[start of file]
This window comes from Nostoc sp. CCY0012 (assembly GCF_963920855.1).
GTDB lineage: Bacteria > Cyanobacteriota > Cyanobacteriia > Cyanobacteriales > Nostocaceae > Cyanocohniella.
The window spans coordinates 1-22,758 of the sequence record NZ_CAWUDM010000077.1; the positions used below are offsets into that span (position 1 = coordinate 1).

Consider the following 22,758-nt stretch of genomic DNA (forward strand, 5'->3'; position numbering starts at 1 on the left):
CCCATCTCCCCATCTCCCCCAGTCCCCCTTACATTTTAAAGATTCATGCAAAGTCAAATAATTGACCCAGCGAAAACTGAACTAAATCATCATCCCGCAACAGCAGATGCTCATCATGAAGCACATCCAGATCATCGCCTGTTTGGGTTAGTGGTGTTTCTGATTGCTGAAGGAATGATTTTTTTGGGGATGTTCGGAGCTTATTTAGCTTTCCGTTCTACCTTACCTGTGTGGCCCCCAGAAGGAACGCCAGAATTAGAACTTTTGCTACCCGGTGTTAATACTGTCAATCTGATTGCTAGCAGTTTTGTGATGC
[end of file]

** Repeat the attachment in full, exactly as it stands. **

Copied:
This window comes from Nostoc sp. CCY0012 (assembly GCF_963920855.1).
GTDB lineage: Bacteria > Cyanobacteriota > Cyanobacteriia > Cyanobacteriales > Nostocaceae > Cyanocohniella.
The window spans coordinates 1-22,758 of the sequence record NZ_CAWUDM010000077.1; the positions used below are offsets into that span (position 1 = coordinate 1).

Consider the following 22,758-nt stretch of genomic DNA (forward strand, 5'->3'; position numbering starts at 1 on the left):
CCCATCTCCCCATCTCCCCCAGTCCCCCTTACATTTTAAAGATTCATGCAAAGTCAAATAATTGACCCAGCGAAAACTGAACTAAATCATCATCCCGCAACAGCAGATGCTCATCATGAAGCACATCCAGATCATCGCCTGTTTGGGTTAGTGGTGTTTCTGATTGCTGAAGGAATGATTTTTTTGGGGATGTTCGGAGCTTATTTAGCTTTCCGTTCTACCTTACCTGTGTGGCCCCCAGAAGGAACGCCAGAATTAGAACTTTTGCTACCCGGTGTTAATACTGTCAATCTGATTGCTAGCAGTTTTGTGATGC